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A Self-Editing Checklist From an Editor-in-Chief

Examine your article with a series of ‘lenses’ to ensure you have the crispest, cleanest copy

Photo by Thought Catalog on Unsplash

For the launch of Creators Hub, Indrani Sen delivers a self-editing checklist she’s used to fortify her copy for 10+ years. Sen is the Editor-in-Chief for Forge.

In newsrooms, editors often talk about the text that writers file using a hygiene metaphor: “Clean” copy is grammatically correct, solidly written, and generally needs only light editing to be publishable. If you’re working with an editor, filing clean copy will make them love you — and want to work with you more. If you’re publishing directly, it’s even more important that your copy is spotless!

The best way to make sure you file (or self-publish) the crispest, cleanest copy possible is to create your own process of self-editing — catching errors, fact-checking, and smoothing the language.

My favorite way to self-edit is to examine my article with a series of different “lenses.” Think of the machine an optometrist uses to check your vision: She’ll swap in different lenses for you to look through, one by one. Similarly, you can look at your writing with “lens” after “lens.”

You might first read it with a data-accuracy lens, for example, and then reread it with a lens on how the quotes flow. If you know you have a tendency to overuse the passive voice, read it over with a passive voice lens, making sentences more active as you go through. (Personally, I always make sure to read with a wordiness lens — deleting needless adjectives and clauses to make every sentence simpler and more succinct.)

The Self-editing checklist

Think of these questions each as a “lens” to look at the story through. Not every lens will apply to every story. And make sure to create lenses that account for your own writing habits and tics.

Did I tell the right story?

  • What is my story focus/theory/angle?
  • Is it clearly and succinctly stated at the top of the story?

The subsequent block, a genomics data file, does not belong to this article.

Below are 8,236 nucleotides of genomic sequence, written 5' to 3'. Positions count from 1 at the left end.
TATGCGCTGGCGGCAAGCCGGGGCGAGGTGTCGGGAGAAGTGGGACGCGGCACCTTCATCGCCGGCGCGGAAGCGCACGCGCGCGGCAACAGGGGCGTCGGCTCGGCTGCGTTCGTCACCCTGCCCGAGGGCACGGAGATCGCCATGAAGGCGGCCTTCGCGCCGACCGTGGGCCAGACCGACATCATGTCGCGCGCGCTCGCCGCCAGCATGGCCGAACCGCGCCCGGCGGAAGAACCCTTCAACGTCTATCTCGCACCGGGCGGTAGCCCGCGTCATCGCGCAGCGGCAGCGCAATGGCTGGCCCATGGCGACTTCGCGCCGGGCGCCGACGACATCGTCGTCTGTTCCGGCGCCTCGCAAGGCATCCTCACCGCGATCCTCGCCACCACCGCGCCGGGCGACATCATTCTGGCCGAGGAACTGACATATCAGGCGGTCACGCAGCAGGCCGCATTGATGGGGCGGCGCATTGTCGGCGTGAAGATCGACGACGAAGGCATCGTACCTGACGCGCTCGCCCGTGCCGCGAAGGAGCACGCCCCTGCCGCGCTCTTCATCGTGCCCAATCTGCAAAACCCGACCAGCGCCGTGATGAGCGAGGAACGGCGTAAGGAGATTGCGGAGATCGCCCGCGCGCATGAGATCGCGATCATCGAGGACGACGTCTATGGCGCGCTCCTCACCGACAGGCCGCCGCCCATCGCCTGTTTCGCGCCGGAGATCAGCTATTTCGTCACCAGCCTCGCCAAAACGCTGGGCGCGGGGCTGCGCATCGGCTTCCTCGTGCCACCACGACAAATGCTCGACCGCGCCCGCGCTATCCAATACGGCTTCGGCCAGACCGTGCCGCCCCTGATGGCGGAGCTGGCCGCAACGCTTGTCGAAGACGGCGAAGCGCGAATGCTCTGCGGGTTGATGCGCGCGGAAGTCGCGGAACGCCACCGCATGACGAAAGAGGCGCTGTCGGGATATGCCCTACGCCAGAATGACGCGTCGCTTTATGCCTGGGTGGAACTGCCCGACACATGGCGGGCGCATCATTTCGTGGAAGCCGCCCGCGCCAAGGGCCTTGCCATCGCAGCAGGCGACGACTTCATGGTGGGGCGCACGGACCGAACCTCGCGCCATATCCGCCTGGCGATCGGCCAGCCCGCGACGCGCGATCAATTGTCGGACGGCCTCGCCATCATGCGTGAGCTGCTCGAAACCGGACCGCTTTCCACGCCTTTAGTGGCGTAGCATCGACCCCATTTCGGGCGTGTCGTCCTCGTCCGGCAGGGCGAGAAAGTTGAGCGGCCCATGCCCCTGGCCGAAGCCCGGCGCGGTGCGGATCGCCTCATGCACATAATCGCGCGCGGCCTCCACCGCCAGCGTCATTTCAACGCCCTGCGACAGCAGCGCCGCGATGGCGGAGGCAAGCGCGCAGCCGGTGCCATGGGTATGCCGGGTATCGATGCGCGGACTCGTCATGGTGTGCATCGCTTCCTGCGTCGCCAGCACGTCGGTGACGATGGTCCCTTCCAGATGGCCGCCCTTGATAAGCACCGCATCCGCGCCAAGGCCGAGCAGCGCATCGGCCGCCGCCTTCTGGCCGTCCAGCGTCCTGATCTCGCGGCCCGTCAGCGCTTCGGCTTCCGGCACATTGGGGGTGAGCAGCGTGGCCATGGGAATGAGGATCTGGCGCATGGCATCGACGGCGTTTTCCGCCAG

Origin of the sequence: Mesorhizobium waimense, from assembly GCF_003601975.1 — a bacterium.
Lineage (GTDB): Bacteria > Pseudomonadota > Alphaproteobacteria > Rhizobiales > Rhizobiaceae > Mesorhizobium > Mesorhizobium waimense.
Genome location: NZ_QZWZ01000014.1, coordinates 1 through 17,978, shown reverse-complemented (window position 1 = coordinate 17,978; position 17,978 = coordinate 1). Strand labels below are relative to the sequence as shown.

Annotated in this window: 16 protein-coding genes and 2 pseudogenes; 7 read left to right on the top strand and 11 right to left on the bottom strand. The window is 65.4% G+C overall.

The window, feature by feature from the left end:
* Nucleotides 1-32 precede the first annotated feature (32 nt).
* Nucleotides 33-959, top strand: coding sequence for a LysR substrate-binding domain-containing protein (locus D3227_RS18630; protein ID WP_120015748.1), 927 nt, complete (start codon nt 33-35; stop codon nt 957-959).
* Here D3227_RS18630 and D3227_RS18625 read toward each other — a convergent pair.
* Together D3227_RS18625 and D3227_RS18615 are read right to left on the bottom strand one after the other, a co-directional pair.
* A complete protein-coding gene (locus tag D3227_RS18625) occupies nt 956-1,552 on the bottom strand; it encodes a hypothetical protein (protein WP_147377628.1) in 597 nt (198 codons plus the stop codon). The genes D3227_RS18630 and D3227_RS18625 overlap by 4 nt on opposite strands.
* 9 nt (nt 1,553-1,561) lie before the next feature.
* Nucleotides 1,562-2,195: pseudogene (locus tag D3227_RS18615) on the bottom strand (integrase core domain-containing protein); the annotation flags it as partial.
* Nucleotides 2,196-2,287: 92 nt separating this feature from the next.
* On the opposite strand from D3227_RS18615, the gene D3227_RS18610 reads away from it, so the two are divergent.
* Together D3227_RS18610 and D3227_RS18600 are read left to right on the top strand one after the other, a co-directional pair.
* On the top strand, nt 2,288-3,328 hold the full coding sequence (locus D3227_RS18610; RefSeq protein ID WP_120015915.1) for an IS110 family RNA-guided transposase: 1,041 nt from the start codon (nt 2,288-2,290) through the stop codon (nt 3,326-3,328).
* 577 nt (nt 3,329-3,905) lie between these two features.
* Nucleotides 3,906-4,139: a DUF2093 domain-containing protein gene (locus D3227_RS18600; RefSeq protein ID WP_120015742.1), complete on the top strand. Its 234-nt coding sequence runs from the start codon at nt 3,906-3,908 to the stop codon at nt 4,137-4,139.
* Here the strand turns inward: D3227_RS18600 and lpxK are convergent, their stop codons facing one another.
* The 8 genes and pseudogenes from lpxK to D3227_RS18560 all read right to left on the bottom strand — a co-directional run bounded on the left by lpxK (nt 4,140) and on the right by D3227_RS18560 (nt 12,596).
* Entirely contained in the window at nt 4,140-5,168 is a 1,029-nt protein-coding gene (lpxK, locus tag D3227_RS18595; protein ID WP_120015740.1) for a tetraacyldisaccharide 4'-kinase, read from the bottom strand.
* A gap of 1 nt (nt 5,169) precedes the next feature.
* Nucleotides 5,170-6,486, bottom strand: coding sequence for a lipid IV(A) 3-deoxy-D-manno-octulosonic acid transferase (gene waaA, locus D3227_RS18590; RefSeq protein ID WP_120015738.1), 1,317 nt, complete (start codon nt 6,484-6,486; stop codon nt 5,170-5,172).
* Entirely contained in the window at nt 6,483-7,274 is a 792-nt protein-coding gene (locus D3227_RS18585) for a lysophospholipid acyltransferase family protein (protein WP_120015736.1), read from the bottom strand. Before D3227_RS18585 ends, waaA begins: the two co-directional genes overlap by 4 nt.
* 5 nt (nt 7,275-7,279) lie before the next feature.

• So what? Why should readers care about this story?

Have I told it the right way?

  • Is the story clear? Compelling? Engaging?
  • Is this the best “lede” for the story? Why? (Your lede, the first lines of a story, should essentially tell the story, either in anecdotal or straight form.)
  • Does the “nut graf” (the paragraph explaining what readers are in store for) clearly and directly lay out the story’s focus/theory/angle, tell the who/what/where/when/why/how, and show the reader why they should care about it?
  • Do the quotes help tell the story? Are they vivid and colorful, and do they express emotions as necessary? Do they tell dull information that would be better paraphrased? Are they presented well, with clear transitions and setups?
  • Does every scene, detail, and anecdote function to help the reader understand the story? (No matter how fascinating the scene is or how eloquent the quote, if the answer is no, cut it.)
  • Would more details or visual descriptions help bring the story to life?
  • Does the piece provide adequate context? Have you included history, previous news, supporting statistics, data, explanations?
  • Are expert voices included where necessary, and are their comments useful in telling the story?
  • Is the last line or “kicker” structured for maximum impact? Does it relate back to the lede, or the story focus, or does it look forward?

Is everything true, and are all the necessary perspectives included?

  • Develop your own system for “skeptical editing”: Double-check all names, facts, dates, spellings, quotes.
  • Are numbers, statistics, and data clear and accurate? Is additional data needed to substantiate the story?
  • Weed out assumptions and vague statements.
  • Make sure terms are explained, acronyms spelled out on first use.
  • Check the background of every source or person cited in the story and for each ask: Are they credible? What is their agenda? What biases do they bring?
  • Whose perspective is missing from the story? How might you include that missing perspective?
  • What are the factual holes in the story? Instead of “writing around” them, do the reporting or research to fill them.

Are the mechanics correct?

  • Check spelling, punctuation, and style.
  • Check that the story is the length it needs to be.
  • Check for passive voice, gerunds, wordiness, clichés, or whatever your grammatical crutches are.
  • Get rid of fancy words when simple ones will do.
  • Does the story do enough “hand-holding” for the reader? Is its logic easy to follow? Are the transitions clear and does the story flow sensibly?

Does it sound okay? (Or more to the point, does the story sound awesome?)

  • Read your copy aloud to see if the story flows. Listen to the language.
  • Make sure there’s a mix of shorter and longer sentences and that each sentence is clear and straightforward.

Is the story due now?

  • Accept that no story is ever perfect or finished. When you’re at deadline, or it’s time to publish your story, you must be ready to pull the trigger, knowing you’ve done the very best you can.

Editorial director at Medium, mom, gardener, cook. Formerly at Quartz.

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